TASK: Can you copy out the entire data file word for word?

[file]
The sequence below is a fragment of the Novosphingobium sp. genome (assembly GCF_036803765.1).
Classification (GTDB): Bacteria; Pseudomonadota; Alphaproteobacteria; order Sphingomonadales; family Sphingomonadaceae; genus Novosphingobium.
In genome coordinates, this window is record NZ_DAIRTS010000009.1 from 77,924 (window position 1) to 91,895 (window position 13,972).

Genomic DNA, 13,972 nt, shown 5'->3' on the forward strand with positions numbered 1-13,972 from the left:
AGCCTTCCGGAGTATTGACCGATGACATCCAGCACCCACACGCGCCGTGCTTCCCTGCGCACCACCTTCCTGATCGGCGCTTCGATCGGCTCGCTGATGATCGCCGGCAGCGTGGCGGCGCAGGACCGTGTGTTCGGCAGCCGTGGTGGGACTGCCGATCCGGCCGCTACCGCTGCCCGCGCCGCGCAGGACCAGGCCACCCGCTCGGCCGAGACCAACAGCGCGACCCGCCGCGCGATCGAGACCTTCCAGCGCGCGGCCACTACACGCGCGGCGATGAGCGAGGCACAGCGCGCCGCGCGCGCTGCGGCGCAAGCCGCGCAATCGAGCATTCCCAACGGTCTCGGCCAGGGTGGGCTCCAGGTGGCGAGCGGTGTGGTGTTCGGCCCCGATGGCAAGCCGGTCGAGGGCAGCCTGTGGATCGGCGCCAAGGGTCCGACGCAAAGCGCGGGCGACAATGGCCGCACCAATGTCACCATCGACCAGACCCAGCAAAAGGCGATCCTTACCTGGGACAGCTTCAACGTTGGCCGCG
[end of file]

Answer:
The sequence below is a fragment of the Novosphingobium sp. genome (assembly GCF_036803765.1).
Classification (GTDB): Bacteria; Pseudomonadota; Alphaproteobacteria; order Sphingomonadales; family Sphingomonadaceae; genus Novosphingobium.
In genome coordinates, this window is record NZ_DAIRTS010000009.1 from 77,924 (window position 1) to 91,895 (window position 13,972).

Genomic DNA, 13,972 nt, shown 5'->3' on the forward strand with positions numbered 1-13,972 from the left:
AGCCTTCCGGAGTATTGACCGATGACATCCAGCACCCACACGCGCCGTGCTTCCCTGCGCACCACCTTCCTGATCGGCGCTTCGATCGGCTCGCTGATGATCGCCGGCAGCGTGGCGGCGCAGGACCGTGTGTTCGGCAGCCGTGGTGGGACTGCCGATCCGGCCGCTACCGCTGCCCGCGCCGCGCAGGACCAGGCCACCCGCTCGGCCGAGACCAACAGCGCGACCCGCCGCGCGATCGAGACCTTCCAGCGCGCGGCCACTACACGCGCGGCGATGAGCGAGGCACAGCGCGCCGCGCGCGCTGCGGCGCAAGCCGCGCAATCGAGCATTCCCAACGGTCTCGGCCAGGGTGGGCTCCAGGTGGCGAGCGGTGTGGTGTTCGGCCCCGATGGCAAGCCGGTCGAGGGCAGCCTGTGGATCGGCGCCAAGGGTCCGACGCAAAGCGCGGGCGACAATGGCCGCACCAATGTCACCATCGACCAGACCCAGCAAAAGGCGATCCTTACCTGGGACAGCTTCAACGTTGGCCGCG